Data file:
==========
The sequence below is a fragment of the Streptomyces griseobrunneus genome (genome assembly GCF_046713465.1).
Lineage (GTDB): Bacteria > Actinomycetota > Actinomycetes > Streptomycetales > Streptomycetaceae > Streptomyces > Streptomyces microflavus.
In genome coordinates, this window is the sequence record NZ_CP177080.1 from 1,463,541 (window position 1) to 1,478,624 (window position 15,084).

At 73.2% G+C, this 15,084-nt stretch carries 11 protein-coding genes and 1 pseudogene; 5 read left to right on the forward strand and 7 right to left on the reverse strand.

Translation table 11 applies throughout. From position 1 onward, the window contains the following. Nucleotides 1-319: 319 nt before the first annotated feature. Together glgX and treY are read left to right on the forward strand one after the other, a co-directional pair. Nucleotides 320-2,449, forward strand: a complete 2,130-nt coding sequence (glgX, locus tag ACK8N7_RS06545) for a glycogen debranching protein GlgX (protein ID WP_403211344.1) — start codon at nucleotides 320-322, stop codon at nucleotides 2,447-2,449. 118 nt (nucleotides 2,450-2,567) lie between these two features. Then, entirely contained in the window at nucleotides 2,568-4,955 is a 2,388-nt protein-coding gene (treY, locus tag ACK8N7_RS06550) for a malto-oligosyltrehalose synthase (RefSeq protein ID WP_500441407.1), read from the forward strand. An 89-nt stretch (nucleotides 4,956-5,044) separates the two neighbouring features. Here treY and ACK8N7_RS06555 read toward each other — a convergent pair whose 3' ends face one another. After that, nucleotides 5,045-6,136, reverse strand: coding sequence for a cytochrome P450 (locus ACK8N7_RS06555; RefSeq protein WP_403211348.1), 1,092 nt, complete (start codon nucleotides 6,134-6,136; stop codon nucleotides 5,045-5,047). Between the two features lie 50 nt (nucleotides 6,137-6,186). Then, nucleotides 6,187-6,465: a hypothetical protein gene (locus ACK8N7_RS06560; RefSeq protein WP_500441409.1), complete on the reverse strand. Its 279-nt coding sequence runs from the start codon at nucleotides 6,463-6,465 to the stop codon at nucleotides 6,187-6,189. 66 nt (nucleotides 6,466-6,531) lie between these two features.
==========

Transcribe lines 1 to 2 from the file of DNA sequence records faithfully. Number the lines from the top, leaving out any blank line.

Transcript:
The sequence below is a fragment of the Streptomyces griseobrunneus genome (genome assembly GCF_046713465.1).
Lineage (GTDB): Bacteria > Actinomycetota > Actinomycetes > Streptomycetales > Streptomycetaceae > Streptomyces > Streptomyces microflavus.